But we don’t WANT to limit ourselves. We WANT to take casseroles to everybody. If we know about an injustice we want to correct it. Ninety percent of our anger and our frustration right now is based on thinking ourselves powerless. We hear our own cynicism — gun control will never pass, the state will never be held to account, terrorists will never stop killing — and it exhausts us even as we utter it.
Our “leaders” for the past 30 years have specialized in telling us our problems are too big to solve, and giving us wonderful excuses not to give a shit. We can’t give anyone food stamps because some asshole found a way to use them for vodka on time. We can’t build decent schools and pay teachers fairly because my cousin’s girlfriend’s uncle knew a teacher that couldn’t be fired and anyway it’s the parenting. We can’t support cures for diseases or health care for anyone because it’s all too expensive and have you seen your tax bill lately?
And we can’t care about unarmed black people being shot dead by police over loose cigarettes or jaywalking or headlights, because there are too many of them, or one of them was rude, or we don’t really know the facts, or all lives matter, or by God if we let ourselves be hurt by this we will never stop hurting so close your eyes up tight.
We stay in our houses and we stay scared and we stay alone and we tell ourselves this is how it has to be, and we talk talk talk talk talk about how divided we are. We describe the canyon that separates us and we wish there was a bridge.
It’s called government. It’s called the goddamn system we built before some of us figured “system” could be used as a pejorative, it’s called the way we come together to make decisions about all of us, city mice and country mice alike. The thing we blame for creating the divide is the only thing that we have to heal it and instead of mocking it as inferior to a church social hour maybe we start using it.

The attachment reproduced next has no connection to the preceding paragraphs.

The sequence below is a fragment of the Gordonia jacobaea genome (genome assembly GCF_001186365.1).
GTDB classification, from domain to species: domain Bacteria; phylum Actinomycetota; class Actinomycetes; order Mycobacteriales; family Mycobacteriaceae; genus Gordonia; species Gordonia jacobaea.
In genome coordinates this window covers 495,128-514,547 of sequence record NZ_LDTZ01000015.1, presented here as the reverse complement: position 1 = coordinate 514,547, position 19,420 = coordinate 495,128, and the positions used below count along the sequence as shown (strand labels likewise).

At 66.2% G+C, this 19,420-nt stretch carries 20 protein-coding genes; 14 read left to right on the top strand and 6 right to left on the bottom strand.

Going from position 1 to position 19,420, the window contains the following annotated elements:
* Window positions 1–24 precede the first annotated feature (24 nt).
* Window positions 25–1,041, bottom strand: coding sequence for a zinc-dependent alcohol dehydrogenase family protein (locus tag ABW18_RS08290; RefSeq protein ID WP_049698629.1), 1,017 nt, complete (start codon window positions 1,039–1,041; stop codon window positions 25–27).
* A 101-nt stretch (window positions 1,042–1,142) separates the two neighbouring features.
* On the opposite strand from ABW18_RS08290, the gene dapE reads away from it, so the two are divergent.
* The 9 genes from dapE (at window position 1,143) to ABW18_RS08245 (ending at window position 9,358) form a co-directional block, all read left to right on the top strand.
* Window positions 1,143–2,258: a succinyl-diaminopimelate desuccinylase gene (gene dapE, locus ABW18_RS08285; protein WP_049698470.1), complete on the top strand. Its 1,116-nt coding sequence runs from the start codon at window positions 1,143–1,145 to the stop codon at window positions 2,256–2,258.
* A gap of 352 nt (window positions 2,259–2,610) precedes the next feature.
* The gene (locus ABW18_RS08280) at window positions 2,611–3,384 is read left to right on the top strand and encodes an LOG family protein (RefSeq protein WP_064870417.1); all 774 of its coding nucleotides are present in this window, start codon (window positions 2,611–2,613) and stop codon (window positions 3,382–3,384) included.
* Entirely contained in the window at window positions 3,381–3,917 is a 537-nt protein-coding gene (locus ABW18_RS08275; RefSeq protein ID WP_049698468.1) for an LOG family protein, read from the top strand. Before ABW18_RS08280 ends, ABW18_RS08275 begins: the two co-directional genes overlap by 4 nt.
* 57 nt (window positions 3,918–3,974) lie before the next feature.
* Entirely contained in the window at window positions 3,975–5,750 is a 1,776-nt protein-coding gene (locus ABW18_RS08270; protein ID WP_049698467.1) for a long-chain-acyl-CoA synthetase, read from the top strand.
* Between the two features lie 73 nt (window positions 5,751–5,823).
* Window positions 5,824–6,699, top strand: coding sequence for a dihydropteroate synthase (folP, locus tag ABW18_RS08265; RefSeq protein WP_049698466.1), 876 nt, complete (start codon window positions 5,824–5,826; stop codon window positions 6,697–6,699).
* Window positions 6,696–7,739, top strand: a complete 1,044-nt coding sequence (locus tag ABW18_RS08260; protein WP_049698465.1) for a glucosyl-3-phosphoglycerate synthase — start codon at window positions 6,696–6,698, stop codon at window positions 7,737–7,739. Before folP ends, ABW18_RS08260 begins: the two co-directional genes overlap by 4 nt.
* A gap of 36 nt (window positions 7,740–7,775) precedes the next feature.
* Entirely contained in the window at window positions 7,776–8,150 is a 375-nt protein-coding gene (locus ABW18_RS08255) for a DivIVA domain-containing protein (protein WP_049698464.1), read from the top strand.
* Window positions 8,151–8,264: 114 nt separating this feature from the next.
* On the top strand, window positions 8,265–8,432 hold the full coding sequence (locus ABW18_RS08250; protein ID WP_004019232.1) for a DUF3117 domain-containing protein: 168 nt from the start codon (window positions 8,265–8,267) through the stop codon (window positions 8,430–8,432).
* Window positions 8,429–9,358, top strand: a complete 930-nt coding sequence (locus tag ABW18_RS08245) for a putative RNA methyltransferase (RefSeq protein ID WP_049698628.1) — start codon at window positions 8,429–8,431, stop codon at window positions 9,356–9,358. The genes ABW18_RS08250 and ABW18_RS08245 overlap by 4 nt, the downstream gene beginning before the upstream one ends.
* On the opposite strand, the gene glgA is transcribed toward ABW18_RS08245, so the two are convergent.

Maybe we see how many people we can take casseroles to, if we pool our money. That’s taxes.
Maybe we decide to lift up the widow and the orphan, our own, and who and how and when. That’s elections.
Maybe we build roads and run wires and send our music out into the cosmos, and maybe we pull people from the floodwaters and try to put the fires out. That’s our national budget and our national debt and I don’t just mean the financial kinds.
Maybe we reach out over and over and over, and maybe our hand gets slapped back sometimes, and maybe some people figure out that they can make money by pitting the helpers against one another, and maybe instead of letting them get away with it we tell them to fuck themselves and keep doing the work anyway.
Maybe we let ourselves get taken advantage of. Many a small town benefit has raised funds for the less than perfect. Maybe we get braver, and stop acting like we need a perfect beautiful story in order to risk loving one another. Maybe we remember this is what we’ve been all along, writ large in the New Deal and unemployment and Social Security.
My little town still comes together to bear up its own who have fallen ill, will raise funds to make sure they can be well, or at least comfortable as they wait for the inevitable.
The social safety net doesn’t have a name? You didn’t go to school with it? You don’t know its kids?
For God’s sake, that’s America. That’s its name. That’s what we’ve called it all along.